A Mom’s Lament of Raising Kids in a World of People Culture

This guest post was written by Ann, author of Grubbs n Critters. She talks about a topic close to my heart – bringing up expat kids. I hope, you would enjoy this her story and don’t forget to visit her blog for more!

Both my kids were born in Bangkok. Apart from the occasional visits back to The Netherlands or Singapore, they know not of any other places that is home. To them, Bangkok is home and the rented apartment we live in is home-home to them; the only one they know.

Technically speaking, despite being born here, Bangkok is not actually their native home. Their parents came from not only different countries, but are indeed culturally different and have, for almost a decade been living in a totally different country that has a completely different culture altogether.

Talk about being culturally confused!

Wherein other expats would be worried about their kids’ assimilation to a new country when they move from their native home-base, I worry about them assimilating to the countries where their original homes should be if we ever settle in our own homeland in either The Netherlands or Singapore permanently. More so in Singapore, given my culturally complicated background.

That being said, I’m not even sure if I would consider them as 3rd culture kids as we haven’t been moving around too much. They were born in Thailand, but they are not Thai. They go to international school, have Thai teachers, learn Thai and have a few Thai school friends.  That’s about where all their Thainess ends.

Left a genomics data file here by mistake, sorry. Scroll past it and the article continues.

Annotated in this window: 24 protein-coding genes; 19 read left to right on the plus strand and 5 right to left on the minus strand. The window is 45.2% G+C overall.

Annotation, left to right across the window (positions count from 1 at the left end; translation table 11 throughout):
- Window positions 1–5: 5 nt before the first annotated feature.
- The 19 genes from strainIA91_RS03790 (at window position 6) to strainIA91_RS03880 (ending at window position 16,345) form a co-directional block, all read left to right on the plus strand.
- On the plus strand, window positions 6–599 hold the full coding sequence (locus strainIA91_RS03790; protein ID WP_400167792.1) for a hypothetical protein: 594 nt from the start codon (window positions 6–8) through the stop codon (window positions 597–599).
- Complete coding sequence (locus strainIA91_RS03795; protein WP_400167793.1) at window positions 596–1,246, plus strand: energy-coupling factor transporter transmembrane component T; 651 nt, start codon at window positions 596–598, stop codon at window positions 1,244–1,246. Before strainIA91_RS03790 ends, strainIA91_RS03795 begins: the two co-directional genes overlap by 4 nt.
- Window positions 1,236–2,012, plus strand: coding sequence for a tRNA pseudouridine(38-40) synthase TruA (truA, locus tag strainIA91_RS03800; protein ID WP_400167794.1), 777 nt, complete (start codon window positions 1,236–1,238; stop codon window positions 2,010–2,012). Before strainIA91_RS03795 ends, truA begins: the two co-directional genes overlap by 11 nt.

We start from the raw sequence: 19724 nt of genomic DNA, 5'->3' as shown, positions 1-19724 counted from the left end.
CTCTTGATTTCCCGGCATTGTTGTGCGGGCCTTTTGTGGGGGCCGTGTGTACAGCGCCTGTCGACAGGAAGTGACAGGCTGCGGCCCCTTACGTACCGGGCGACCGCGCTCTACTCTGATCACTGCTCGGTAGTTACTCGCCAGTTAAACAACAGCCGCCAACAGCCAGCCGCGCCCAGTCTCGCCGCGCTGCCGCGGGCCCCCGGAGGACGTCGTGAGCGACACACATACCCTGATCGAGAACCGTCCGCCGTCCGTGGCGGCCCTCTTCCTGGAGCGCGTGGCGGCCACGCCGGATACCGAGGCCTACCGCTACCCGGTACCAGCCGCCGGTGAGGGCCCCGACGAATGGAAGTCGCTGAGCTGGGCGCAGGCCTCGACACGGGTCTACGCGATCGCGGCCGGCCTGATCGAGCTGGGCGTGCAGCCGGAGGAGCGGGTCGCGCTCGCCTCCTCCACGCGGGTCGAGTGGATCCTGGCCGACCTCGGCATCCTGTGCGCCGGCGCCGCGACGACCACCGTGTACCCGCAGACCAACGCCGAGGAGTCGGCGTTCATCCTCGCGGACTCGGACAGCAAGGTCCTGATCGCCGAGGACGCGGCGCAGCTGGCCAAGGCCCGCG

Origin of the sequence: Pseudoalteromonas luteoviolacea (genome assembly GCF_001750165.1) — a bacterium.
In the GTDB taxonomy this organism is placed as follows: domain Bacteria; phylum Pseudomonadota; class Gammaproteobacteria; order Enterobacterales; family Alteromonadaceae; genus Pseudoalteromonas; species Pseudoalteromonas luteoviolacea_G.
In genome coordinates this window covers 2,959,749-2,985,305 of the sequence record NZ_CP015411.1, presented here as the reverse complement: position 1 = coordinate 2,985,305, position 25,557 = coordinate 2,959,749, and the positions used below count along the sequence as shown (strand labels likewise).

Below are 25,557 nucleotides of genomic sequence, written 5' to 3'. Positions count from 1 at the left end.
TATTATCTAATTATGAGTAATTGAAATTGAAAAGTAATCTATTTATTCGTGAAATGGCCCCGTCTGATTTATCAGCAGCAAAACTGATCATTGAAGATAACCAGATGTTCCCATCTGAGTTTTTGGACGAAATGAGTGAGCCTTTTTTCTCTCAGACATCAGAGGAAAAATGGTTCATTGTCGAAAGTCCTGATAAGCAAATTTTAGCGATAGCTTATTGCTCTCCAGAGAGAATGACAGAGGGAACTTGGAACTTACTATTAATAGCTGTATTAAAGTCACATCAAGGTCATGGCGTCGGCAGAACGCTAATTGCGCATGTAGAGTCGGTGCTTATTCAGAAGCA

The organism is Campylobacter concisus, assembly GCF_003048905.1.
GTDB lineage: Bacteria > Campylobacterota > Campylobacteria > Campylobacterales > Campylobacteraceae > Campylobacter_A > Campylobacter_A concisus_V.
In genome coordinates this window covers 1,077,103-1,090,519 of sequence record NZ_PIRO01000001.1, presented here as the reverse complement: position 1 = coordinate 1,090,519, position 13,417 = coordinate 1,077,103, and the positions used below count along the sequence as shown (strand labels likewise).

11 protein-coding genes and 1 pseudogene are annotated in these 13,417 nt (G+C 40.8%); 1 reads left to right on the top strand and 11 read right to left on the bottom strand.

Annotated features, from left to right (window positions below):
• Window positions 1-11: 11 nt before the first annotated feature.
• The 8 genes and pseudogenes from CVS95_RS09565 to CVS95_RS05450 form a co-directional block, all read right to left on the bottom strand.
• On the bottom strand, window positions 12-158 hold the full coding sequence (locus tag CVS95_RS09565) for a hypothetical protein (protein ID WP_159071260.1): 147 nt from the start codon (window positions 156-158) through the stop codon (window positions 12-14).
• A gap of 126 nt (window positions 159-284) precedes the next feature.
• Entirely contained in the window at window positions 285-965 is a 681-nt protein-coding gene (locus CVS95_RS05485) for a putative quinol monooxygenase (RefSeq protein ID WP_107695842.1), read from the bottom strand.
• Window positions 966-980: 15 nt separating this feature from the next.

Outside their school environment, their father speaks Dutch to them, they communicate mainly in English to the both of us; with me, the occasional smatters of Malay and they pick up some Tagalog from their Nanny.

The way I see it, they are living in a world of people culture…culture that is shaped by people around them, adapting them as they go along, as opposed to 3rd culture. At such a young age, they are privileged enough to be living free from our own adult cultural prejudices as they embrace all facets of growing up in a bilingual, multi-lingual and multi-cultural home.

They make fast friends and while they get sad when their best-friends leave the country, they are very aware that their friends are just a skype away.

Yet, I worry.

I worry they will not be able to forge meaningful friendship and not having the chance to have that childhood friend. I think about the loss of opportunity for them to have best-friends whom would go through thick and thin with them throughout their growing up years; the kind of friends that both their parents have to this day – and it all started because they were physically together for many good years.

As it is now, they are already getting blasé about friends their age leaving and moving to a new place all the time.  How would they view friendship in the future? What about their roots? What would they feel rooted to? Where is home?